Divestment Backlash Shows Companies Need To Improve Sustainability Reporting
This article was originally published on The Conversation.
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Tony Abbott’s criticisms of the ANU’s divestment decision will come back to bite him. The tide of change is such that Vice-Chancellor Ian Young and the ANU Council will be seen as leaders. Others will follow.
Abbott has added his voice to a growing chorus condemning the decision by ANU to divest from seven resource companies, including treasurer Joe Hockey, education minister Christopher Pyne, and blacklisted companies Santos, Iluka Resources and Sandfire Resources.
But if these companies are unhappy with the analysis of their environmental and social performance, they should take responsibility for better valuing and reporting their environmental and social impacts.
The risk of fossil fuels
Abbott’s claim that divesting deprives fund members of a good investment could ultimately be proven incorrect. Even the generally conservative accounting profession is making an increasing amount of noise about the impact of climate change on asset valuations (or stranded carbon assets).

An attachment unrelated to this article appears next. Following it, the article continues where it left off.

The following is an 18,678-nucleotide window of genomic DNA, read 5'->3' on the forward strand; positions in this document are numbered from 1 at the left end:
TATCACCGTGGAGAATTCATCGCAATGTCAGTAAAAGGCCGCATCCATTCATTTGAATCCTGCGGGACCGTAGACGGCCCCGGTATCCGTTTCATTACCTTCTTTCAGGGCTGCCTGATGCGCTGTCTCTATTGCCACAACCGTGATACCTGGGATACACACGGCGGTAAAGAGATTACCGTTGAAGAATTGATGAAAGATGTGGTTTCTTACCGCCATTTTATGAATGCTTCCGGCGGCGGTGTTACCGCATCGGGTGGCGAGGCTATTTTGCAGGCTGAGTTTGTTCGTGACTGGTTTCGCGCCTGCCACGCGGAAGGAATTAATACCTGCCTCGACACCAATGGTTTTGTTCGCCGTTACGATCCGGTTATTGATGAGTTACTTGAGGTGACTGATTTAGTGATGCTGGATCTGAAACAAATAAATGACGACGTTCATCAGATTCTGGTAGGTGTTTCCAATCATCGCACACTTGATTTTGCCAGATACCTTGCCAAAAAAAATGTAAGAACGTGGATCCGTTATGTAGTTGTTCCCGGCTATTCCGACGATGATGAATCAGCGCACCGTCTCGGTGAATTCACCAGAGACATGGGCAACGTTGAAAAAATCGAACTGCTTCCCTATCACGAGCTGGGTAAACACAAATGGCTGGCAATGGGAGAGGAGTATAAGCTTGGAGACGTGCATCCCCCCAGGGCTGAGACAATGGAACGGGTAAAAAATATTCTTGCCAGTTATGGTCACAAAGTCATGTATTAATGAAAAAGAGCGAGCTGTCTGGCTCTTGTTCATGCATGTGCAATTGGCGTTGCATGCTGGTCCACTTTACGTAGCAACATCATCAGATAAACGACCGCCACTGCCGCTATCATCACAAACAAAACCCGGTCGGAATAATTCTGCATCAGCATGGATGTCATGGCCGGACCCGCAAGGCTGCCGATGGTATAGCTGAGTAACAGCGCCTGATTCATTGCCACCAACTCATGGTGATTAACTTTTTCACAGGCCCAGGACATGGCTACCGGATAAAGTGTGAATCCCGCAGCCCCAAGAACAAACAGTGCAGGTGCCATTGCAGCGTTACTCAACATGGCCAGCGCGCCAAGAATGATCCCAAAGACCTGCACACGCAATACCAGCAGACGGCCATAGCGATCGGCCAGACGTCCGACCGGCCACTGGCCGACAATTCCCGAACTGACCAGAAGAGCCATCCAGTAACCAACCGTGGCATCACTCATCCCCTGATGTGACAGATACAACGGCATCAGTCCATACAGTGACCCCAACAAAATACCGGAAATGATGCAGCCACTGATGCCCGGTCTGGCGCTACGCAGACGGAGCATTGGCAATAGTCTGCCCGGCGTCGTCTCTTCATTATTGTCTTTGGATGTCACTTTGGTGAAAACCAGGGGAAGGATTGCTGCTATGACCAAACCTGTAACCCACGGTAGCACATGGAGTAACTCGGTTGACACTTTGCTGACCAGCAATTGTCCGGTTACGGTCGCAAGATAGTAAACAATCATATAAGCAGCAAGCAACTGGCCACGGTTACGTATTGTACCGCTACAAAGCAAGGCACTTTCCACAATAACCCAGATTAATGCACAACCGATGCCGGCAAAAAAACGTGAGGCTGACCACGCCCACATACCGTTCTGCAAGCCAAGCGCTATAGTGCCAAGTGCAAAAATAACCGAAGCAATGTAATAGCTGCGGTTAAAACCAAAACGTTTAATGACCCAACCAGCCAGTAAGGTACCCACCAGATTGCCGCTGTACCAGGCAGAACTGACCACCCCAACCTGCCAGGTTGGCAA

This is a particular issue in the fossil fuel sector.
“Fossil fuel companies should start accounting for the risk that their vast reserves may ultimately end up as stranded assets.” That’s the title of an article published by the Association of Chartered Certified Accountants (ACCA) earlier this year.
A report published last year by the ACCA and the Carbon Tracker (with a foreword by the president of the International Federation of Accountants) found that companies typically do not disclose information that is material to investors on carbon risk.
Why isn’t the Prime Minister of Australia outraged about that rather than a about university taking action?
The ACCA/Carbon Tracker report argues that to integrate climate risk into their business, companies need to consider potential CO2 emissions of reserves, and risks to valuations of reserves if demand for fossil fuel energy falls.
Moves towards more disclosure
The Australian Government position is in stark contrast to the mood of recent events in Europe looking at the role of corporate reporting in sustainable development and incorporating the sustainable development goals.